Therefore, position coordinates (x(θ), y(θ)) of the light-emission point (the light-emitting element) on a curved surface shape (curved shape) in the two-dimensional light-emitting element array 101 is as follows:
x(θ)=x2 cos θ+L2 sin θ  (1A)
y(θ)=x2 sin θ−L2 cos θ  (2A)

When a time when the slit 102 passes a position at the angle θ=0° is t=0, and time it takes for the slit 102 to rotate one revolution, that is, 360° is Tc, updating timings of the light-emission points of a picture observed from the viewpoint p are as follows:
t=Tc·θ/2π  (3)

[Specific Example]

FIG. 29 illustrates a specific example of the curved surface shape and positions of light-emission points (light-emitting elements) in the curved surface of the two-dimensional light-emitting element array 101 for arranging light-emission points actually observed from the viewpoint p through the slit 102 at equal intervals in a plane. In FIG. 29, L1=90, L2=10 and r=30 are established, and the total number of light-emission points in an x-axis direction is 12, and an interval is 4, and the values of x2 of light-emission points observed at equal intervals are −22, −18, −14, −10, −6, −2, 2, 6, 10, 14, 18 and 22.

Moreover, in the case where pictures for 60 viewpoints p=300 to 359 are transmitted in one revolution, updating intervals T of 12 light-emitting elements 201 to 212 are as follows:
T=Tc/60  (4)

FIG. 30 illustrates light-emission timings of the light-emitting elements for achieving ideal picture display illustrated in FIG. 27(B). Moreover, FIG. 31 illustrates light-emission timings as a comparative example. The comparative example in FIG. 31 corresponds to timings of light ray emission illustrated in FIGS. 10 to 12 and FIGS. 13 to 15 which are described above. In FIGS. 30 and 31, a horizontal axis indicates time t and a vertical axis indicates 12 light-emission points (light-emitting elements 201 to 212). In FIG. 30, a solid curved line (a straight line in FIG. 31) indicates light-emission timings with respect to a certain viewpoint p. For example, in FIG. 30, a leftmost solid curved line indicates light-emission timings of light-emission points (light-emitting elements) observed from the viewpoint 300. Note that light-emission timings illustrated in FIGS. 30 and 31 are controlled by the display control section 15 (refer to FIG. 18).

In the comparative example in FIG. 31, updating intervals T and updating timings (time) of 12 light-emitting elements 201 to 212 are the same as each other. For example, at the time t=11T, the light-emitting elements 201 to 212 each perform picture display (light emission) for viewpoints 311 to 300, respectively (for example, the light-emitting element 201 performs light emission for the viewpoint 311, and at the same time, the light-emitting element 202 performs light emission for the viewpoint 310). At the next time t=12T, the light-emitting elements 201 to 212 are updated simultaneously, and each perform light emission for the viewpoints 312 to 301. In other words, picture updating timings (light-emission updating timings) are the same for 12 light-emitting elements 201 to 212.

On the other hand, in an example in FIG. 30, the updating intervals T of 12 light-emitting elements 201 to 212 are the same, but updating timings (time) thereof are different. For example, the light-emitting element 201 starts light emission for the viewpoint 311 at a time slightly earlier than the time t=5T, and other light-emitting elements 202 to 212 do not emit light at the same time. For example, the light-emitting element 202 starts light emission for the viewpoint 310 at a time slightly later than the time t=5T. Thus, 12 light-emitting elements 201 to 212 are separately controlled to start light emission at different timings. As the light-emitting elements 201 to 212 is separately controlled to perform light emission at such light-emission timings, ideal picture display as illustrated in FIG. 27(B) is achievable.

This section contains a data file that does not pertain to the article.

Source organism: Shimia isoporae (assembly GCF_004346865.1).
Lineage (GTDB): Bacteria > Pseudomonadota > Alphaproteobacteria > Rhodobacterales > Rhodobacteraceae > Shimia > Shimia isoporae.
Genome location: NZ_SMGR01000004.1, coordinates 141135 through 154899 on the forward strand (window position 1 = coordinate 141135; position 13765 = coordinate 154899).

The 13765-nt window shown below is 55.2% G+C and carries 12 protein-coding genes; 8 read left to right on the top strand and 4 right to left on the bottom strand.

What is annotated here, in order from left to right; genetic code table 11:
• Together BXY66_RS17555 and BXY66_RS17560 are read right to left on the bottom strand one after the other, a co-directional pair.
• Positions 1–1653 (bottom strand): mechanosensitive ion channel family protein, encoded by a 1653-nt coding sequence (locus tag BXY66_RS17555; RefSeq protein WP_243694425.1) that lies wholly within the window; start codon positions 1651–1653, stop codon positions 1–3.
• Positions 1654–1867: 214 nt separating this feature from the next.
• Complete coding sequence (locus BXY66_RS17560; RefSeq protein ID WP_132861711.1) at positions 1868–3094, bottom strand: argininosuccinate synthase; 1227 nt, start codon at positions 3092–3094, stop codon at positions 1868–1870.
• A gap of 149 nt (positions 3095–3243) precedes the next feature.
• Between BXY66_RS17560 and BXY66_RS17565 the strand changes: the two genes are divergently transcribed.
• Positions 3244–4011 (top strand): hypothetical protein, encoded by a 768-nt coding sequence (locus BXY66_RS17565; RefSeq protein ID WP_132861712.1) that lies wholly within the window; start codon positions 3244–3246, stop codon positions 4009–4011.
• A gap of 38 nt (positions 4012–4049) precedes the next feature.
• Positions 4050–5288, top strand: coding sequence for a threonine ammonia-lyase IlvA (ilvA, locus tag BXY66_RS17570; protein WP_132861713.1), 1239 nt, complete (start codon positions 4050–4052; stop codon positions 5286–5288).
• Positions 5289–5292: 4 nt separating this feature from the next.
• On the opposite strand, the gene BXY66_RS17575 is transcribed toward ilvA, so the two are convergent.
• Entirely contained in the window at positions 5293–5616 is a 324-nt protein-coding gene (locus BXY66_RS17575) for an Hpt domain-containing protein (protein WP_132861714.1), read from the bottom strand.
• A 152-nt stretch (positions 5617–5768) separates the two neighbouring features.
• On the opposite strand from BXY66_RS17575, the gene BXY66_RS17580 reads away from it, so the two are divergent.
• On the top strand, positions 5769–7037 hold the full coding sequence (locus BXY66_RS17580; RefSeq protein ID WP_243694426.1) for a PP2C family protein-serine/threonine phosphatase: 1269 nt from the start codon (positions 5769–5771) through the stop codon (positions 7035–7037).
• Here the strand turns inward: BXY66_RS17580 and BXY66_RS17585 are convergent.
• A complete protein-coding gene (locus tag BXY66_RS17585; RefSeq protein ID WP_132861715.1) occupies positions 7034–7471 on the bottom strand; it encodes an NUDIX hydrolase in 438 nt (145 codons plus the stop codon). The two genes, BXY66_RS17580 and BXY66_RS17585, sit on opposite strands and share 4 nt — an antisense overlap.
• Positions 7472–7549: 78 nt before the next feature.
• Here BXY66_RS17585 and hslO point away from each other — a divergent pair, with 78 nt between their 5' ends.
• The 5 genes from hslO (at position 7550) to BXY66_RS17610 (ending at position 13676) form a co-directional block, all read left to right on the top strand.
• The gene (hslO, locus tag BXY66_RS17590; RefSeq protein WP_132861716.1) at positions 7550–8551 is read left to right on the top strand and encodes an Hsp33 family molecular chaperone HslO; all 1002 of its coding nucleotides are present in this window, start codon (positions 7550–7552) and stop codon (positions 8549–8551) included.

FIG. 32 illustrates a state (a light ray vector) of light rays emitted through the slit 102 in the case where 12 light-emitting elements 201 to 212 simultaneously emit light at the time t=0 in the configuration in FIG. 29. It is obvious from FIG. 32 that a light ray vector from each light-emitting element has a different positional relationship with a viewpoint position. It is also obvious from this that instead of simultaneously emitting light from 12 light-emitting elements 201 to 212, it is necessary to separately control light-emission timings of light-emitting elements as illustrated in FIG. 30.

[Effect by Forming an Observed Picture on a Flat Plane]

In each of the above-described embodiments, the curved surface of the two-dimensional light-emitting element array 101 is preferably configured to form a flat display plane observed from the viewpoint p. The reasons for this are as follows.

    • When the observed display plane is flat, a picture taken by a camera or a picture formed by CG is allowed to be used as it is without picture processing. In the case where the observed display plane is curved, it is necessary to produce and use a picture of which a display plane has a corrected curvature so as not to distort a picture observed from the viewpoint p.
    • In the case where the observed display plane is curved, when the display plane is viewed from above or below, a picture is distorted in an arc shape; therefore, it is difficult to obtain a favorable stereoscopic picture.

In particular, in the case where as in the case of the embodiment, pixel intervals of the display plane observed from the viewpoint p are uniform, the following effect is further obtained.

    • When the pixel intervals are uniform, a picture taken by a camera or a picture produced by CG is allowed to be used as it is without picture processing. In the case where the pixel intervals are not uniform, it is necessary to produce and use a picture in which a distortion in width between pixels is corrected.